The Washington Post has run the latest in what has become a standard genre of cultural criticism: someone complaining about how a comic book movie is unrealistic in some way.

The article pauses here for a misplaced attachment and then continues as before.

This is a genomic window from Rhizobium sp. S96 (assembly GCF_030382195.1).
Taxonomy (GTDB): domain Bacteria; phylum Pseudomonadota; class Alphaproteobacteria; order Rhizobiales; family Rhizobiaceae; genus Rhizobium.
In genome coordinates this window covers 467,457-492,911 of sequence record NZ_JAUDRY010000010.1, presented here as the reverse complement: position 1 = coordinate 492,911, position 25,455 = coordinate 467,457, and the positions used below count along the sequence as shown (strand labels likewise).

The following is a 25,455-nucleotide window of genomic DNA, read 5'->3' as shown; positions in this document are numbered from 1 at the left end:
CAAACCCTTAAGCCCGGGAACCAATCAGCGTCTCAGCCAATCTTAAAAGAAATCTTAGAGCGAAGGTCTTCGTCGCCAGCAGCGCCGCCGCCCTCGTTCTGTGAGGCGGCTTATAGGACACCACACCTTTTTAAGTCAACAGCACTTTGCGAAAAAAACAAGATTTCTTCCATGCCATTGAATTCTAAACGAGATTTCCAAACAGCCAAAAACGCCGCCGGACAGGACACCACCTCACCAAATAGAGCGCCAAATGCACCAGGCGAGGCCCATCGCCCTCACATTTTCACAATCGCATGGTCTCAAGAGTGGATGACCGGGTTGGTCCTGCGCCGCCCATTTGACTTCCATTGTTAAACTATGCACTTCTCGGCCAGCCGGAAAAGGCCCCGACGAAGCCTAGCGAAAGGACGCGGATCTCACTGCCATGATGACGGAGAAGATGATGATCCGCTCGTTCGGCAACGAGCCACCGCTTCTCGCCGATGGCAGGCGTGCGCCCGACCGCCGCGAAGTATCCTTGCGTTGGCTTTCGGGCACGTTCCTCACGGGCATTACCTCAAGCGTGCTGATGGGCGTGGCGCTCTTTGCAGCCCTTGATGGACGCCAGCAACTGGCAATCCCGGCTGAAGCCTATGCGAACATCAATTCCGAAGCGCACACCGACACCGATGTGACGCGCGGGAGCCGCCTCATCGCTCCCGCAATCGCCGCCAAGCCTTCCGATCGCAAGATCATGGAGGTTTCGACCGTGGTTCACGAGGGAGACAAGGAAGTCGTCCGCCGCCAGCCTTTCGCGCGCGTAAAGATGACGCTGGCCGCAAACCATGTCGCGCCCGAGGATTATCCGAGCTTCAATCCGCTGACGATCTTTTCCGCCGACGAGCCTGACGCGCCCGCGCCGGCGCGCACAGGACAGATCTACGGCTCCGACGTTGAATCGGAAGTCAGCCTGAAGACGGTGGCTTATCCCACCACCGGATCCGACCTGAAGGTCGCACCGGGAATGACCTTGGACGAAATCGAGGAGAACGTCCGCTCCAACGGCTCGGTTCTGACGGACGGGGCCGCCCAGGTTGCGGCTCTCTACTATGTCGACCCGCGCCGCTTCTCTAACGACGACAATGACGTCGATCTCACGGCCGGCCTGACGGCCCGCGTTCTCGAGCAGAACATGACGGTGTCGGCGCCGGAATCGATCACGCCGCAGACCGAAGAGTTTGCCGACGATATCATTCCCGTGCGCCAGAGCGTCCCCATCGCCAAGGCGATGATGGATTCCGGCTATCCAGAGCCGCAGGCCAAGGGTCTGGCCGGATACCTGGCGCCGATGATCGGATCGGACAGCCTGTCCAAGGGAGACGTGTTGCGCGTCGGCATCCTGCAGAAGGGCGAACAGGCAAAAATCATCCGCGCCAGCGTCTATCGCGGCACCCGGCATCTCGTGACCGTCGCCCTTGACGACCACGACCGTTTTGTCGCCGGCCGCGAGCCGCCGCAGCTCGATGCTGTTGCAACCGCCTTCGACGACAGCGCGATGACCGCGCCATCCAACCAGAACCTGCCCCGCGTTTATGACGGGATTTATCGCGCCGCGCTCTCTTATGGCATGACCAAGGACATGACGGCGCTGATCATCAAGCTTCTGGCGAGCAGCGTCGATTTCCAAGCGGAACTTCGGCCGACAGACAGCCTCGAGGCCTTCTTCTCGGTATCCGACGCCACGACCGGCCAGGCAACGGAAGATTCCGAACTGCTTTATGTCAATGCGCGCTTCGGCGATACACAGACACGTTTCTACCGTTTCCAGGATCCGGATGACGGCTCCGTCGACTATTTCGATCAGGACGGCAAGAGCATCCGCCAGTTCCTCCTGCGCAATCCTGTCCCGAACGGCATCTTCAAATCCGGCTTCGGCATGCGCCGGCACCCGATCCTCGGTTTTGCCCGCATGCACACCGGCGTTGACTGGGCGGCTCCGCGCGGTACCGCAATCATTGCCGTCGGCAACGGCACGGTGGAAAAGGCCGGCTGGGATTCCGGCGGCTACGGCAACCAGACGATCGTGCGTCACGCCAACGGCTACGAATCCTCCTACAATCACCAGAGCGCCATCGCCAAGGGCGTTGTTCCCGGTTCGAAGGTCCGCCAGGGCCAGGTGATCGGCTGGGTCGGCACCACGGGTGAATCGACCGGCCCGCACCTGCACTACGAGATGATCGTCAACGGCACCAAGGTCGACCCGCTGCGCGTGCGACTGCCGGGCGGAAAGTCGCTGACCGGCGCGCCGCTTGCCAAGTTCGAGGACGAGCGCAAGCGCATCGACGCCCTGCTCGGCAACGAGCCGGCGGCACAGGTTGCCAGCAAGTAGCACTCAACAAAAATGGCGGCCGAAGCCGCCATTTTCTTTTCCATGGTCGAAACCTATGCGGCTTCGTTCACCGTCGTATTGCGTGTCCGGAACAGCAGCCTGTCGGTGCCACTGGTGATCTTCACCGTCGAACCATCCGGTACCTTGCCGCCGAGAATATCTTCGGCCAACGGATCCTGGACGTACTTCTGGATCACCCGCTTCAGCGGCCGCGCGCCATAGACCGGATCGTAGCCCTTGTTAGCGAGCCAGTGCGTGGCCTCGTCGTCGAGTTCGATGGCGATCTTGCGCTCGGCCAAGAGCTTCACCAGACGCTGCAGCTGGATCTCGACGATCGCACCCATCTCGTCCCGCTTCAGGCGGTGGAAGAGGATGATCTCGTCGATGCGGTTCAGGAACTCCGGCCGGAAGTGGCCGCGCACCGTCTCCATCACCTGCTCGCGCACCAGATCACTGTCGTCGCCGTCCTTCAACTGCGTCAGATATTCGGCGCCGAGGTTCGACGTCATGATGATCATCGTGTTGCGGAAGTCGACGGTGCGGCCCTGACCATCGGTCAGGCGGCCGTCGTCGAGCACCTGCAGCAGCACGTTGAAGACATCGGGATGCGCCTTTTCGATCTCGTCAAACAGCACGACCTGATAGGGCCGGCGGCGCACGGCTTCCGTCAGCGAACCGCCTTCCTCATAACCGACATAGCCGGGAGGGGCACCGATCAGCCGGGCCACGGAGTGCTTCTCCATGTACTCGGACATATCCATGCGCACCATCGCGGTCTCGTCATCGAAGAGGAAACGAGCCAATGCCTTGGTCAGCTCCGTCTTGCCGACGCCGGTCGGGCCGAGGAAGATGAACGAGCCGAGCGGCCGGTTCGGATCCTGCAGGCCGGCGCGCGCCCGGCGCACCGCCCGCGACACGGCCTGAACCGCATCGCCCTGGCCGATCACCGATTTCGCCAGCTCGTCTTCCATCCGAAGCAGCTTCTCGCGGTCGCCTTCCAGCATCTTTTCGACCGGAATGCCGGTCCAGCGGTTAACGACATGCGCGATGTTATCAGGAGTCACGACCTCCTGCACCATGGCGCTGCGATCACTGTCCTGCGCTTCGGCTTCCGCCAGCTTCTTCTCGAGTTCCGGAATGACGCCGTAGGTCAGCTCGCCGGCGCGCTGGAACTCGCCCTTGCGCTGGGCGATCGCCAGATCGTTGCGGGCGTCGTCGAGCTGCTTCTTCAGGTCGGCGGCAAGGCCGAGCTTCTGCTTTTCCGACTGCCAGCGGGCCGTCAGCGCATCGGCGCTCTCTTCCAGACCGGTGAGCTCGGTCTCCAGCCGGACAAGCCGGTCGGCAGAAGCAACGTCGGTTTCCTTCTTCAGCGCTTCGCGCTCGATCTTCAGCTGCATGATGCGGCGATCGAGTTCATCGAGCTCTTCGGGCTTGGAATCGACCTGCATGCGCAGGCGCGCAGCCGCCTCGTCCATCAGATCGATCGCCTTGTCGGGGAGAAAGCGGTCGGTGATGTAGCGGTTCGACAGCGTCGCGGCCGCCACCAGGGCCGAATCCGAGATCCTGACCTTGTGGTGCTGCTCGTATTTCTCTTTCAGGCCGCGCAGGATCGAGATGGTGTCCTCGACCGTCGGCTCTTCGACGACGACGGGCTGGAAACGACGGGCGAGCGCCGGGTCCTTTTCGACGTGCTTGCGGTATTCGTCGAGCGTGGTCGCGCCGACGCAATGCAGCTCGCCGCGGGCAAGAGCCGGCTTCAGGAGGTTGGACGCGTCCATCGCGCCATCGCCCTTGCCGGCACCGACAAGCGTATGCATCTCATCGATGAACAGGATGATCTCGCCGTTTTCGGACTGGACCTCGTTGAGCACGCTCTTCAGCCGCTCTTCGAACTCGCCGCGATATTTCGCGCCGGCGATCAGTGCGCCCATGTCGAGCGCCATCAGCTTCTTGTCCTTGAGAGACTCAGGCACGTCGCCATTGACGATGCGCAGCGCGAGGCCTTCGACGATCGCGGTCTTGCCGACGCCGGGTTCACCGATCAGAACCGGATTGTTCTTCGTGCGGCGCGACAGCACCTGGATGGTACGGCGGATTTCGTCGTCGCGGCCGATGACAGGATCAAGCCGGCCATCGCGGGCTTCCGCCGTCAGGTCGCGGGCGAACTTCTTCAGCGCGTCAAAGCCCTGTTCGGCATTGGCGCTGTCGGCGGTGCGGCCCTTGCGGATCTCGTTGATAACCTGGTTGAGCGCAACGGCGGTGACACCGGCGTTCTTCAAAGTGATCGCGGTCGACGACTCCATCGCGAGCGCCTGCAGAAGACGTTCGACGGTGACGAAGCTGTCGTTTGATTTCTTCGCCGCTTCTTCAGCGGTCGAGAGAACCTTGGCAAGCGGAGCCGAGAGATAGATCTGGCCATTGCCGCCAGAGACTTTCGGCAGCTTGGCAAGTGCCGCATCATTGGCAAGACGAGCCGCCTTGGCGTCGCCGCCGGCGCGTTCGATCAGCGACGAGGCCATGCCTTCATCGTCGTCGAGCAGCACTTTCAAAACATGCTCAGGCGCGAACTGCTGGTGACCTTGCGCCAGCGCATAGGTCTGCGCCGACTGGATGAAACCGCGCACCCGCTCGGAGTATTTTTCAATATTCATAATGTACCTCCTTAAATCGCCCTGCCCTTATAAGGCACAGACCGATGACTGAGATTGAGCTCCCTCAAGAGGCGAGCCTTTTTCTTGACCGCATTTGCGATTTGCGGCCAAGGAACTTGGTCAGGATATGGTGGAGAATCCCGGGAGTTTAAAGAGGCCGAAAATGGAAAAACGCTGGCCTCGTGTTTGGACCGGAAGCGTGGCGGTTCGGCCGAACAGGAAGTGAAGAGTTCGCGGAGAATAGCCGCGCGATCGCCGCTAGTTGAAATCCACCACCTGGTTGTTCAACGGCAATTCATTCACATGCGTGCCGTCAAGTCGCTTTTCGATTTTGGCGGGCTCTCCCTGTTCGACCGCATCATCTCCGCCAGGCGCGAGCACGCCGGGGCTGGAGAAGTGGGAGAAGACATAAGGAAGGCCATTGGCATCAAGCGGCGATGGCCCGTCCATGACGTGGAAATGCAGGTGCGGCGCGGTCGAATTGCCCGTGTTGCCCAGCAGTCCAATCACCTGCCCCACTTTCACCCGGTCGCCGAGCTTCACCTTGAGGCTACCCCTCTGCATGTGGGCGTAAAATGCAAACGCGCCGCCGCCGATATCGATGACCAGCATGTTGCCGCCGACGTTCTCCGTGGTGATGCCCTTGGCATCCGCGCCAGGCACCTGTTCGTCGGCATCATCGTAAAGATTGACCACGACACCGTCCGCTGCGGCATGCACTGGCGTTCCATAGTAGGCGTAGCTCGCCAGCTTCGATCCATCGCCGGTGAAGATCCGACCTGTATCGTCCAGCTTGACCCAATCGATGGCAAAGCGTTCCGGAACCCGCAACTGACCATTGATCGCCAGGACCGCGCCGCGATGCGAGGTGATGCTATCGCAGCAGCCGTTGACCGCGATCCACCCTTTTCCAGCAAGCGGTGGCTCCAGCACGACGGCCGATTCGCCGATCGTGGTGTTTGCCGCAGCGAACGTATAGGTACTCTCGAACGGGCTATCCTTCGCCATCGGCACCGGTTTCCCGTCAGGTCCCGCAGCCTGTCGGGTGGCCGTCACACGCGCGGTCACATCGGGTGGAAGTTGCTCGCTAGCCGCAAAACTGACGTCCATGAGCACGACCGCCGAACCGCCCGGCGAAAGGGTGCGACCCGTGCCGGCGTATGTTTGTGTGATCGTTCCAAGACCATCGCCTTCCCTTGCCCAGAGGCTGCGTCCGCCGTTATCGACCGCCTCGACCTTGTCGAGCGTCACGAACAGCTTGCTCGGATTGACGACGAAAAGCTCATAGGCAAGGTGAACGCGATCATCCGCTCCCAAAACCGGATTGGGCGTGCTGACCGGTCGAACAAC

<p> It’s worth looking at what people choose to focus on as the subject of unrealism, and what they let slide. Henry Farrell is a political scientist, so he finds fault with the politics of Captain America: Civil War. The film, Farrell says, “ducks the real political issues that superheroes would pose.” </p> <p> Notice that Farrell does not find issue with a human-shaped sentient computer that can hover and shoot lasers out of its forehead jewel, or with a woman who can somehow implant fear into people’s brains and shoot red fire things out of her hands. And, since the movie in question is Captain America, Farrell does not seem to have a problem with a 93-year old genetically reengineered cryogenically preserved super soldier who once punched Hitler in the face. </p> <p> It is this film he complains is unrealistic about politics. </p> <p> And truth be told, the post is perfectly cromulent as a work of political criticism — hell, I criticize the <a href="http://joshuafoust.com/the-federations-anti-politics/">politics in science fiction</a>! And since the fundamental assumption of the universe, which is superpowered humans and non-humans, cannot be criticized without criticizing the entire foundation of fictional storytelling and worldbuilding, I supposed politics is the one thing that <em>can</em> be picked at. But one thing does strike me is that, as a genre, criticism of modern politics and international relations as told through sci-fi and comics has grown massively in response to a closing down of space to do so in a more general sense. </p> <p> There is still room for hyperpartisan sniping — Republicans still attack Democrats and vice versa, and there are always the brave “J’Accuse” articles decrying Trump or Clinton or Cruz or Sanders or whatever. But the space in which to debate and criticize politics in a non-partisan way has more or less shut down, consumed by the “view from nowhere” media style that reduces everything to a both-sides-do-it milquetoast irrelevance. Rather than taking politicians at their word and analyzing what those words mean, the conversation instead is wrapped in layers of subtext and kremlinology. </p> <p> So, that leaves us movies. In film, and TV, and books, and so on, we can still ply the philosophical ideas that undergird our life without immediately running over a horrifying minefield of right wing and left wing triggers for acrimony. It’s like narrative art has become the last bastion of credulous debate. You can’t do it about politics anymore, but you can do it with movies. This isn’t philistinism, but desperation. </p> <p> For the life of me, it reminds me of how political criticism sometimes worked in the Soviet Union, where artistic output was heavily censored and political debate tightly constrained, but they were free to pick apart the class consciousness and government repression of the West. It provided a mild, indirect way of highlighting the fundamental contradictions in Soviet society without tripping over the secret police and the art censors. </p> <p> Obviously, things in America are not that bad. But it’s telling to me that there is far more detailed, nuanced discussion of the politics in the Marvel Cinematic Universe than there are of the politics in the real world — like all the energy we once spent on actual policy is now being redirected into cultural criticism because the stakes are lower. </p> <p id="yui_3_17_2_15_1516731801874_513"> So yes, let us criticize the political views expressed in comic book films. It’s fun! But I hope we can also keep in the back of our minds how much not-obviously-partisan debate itself has been closed off. </p> </div> </div> </div> </div>